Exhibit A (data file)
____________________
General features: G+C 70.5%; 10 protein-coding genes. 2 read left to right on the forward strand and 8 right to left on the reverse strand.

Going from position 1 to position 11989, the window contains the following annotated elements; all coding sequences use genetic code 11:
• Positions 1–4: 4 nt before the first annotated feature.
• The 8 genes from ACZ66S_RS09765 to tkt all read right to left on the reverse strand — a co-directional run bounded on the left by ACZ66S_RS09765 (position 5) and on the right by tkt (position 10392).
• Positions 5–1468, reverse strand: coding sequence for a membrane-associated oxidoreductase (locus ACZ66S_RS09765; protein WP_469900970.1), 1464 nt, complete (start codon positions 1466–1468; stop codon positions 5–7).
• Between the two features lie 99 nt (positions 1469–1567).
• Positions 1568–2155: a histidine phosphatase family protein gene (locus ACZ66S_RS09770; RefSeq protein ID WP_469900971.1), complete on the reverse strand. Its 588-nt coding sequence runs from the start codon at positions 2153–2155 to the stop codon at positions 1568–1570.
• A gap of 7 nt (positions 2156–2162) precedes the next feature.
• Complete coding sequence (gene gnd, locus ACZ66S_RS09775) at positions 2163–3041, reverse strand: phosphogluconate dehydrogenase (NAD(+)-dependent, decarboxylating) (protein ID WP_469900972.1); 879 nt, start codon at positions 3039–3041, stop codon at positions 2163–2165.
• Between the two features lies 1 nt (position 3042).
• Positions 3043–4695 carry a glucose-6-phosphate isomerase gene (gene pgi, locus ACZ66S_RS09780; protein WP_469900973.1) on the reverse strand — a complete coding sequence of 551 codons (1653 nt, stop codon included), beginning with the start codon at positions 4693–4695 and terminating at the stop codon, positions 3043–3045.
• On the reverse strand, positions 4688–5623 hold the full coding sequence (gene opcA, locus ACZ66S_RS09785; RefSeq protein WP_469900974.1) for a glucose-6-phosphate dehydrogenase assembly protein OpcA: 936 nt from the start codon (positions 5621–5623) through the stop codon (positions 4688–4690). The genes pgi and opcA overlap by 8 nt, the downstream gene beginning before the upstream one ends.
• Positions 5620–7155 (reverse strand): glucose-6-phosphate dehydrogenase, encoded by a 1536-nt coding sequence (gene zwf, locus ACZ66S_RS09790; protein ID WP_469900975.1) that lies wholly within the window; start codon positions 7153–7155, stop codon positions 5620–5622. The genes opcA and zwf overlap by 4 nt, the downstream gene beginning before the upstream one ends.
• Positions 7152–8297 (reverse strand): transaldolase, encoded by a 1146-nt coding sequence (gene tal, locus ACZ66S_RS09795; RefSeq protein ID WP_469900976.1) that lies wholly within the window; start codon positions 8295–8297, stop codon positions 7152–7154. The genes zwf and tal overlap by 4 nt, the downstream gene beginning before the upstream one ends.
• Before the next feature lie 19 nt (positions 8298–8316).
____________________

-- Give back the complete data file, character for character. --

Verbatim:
General features: G+C 70.5%; 10 protein-coding genes. 2 read left to right on the forward strand and 8 right to left on the reverse strand.

Going from position 1 to position 11989, the window contains the following annotated elements; all coding sequences use genetic code 11:
• Positions 1–4: 4 nt before the first annotated feature.
• The 8 genes from ACZ66S_RS09765 to tkt all read right to left on the reverse strand — a co-directional run bounded on the left by ACZ66S_RS09765 (position 5) and on the right by tkt (position 10392).
• Positions 5–1468, reverse strand: coding sequence for a membrane-associated oxidoreductase (locus ACZ66S_RS09765; protein WP_469900970.1), 1464 nt, complete (start codon positions 1466–1468; stop codon positions 5–7).
• Between the two features lie 99 nt (positions 1469–1567).
• Positions 1568–2155: a histidine phosphatase family protein gene (locus ACZ66S_RS09770; RefSeq protein ID WP_469900971.1), complete on the reverse strand. Its 588-nt coding sequence runs from the start codon at positions 2153–2155 to the stop codon at positions 1568–1570.
• A gap of 7 nt (positions 2156–2162) precedes the next feature.
• Complete coding sequence (gene gnd, locus ACZ66S_RS09775) at positions 2163–3041, reverse strand: phosphogluconate dehydrogenase (NAD(+)-dependent, decarboxylating) (protein ID WP_469900972.1); 879 nt, start codon at positions 3039–3041, stop codon at positions 2163–2165.
• Between the two features lies 1 nt (position 3042).
• Positions 3043–4695 carry a glucose-6-phosphate isomerase gene (gene pgi, locus ACZ66S_RS09780; protein WP_469900973.1) on the reverse strand — a complete coding sequence of 551 codons (1653 nt, stop codon included), beginning with the start codon at positions 4693–4695 and terminating at the stop codon, positions 3043–3045.
• On the reverse strand, positions 4688–5623 hold the full coding sequence (gene opcA, locus ACZ66S_RS09785; RefSeq protein WP_469900974.1) for a glucose-6-phosphate dehydrogenase assembly protein OpcA: 936 nt from the start codon (positions 5621–5623) through the stop codon (positions 4688–4690). The genes pgi and opcA overlap by 8 nt, the downstream gene beginning before the upstream one ends.
• Positions 5620–7155 (reverse strand): glucose-6-phosphate dehydrogenase, encoded by a 1536-nt coding sequence (gene zwf, locus ACZ66S_RS09790; protein ID WP_469900975.1) that lies wholly within the window; start codon positions 7153–7155, stop codon positions 5620–5622. The genes opcA and zwf overlap by 4 nt, the downstream gene beginning before the upstream one ends.
• Positions 7152–8297 (reverse strand): transaldolase, encoded by a 1146-nt coding sequence (gene tal, locus ACZ66S_RS09795; RefSeq protein ID WP_469900976.1) that lies wholly within the window; start codon positions 8295–8297, stop codon positions 7152–7154. The genes zwf and tal overlap by 4 nt, the downstream gene beginning before the upstream one ends.
• Before the next feature lie 19 nt (positions 8298–8316).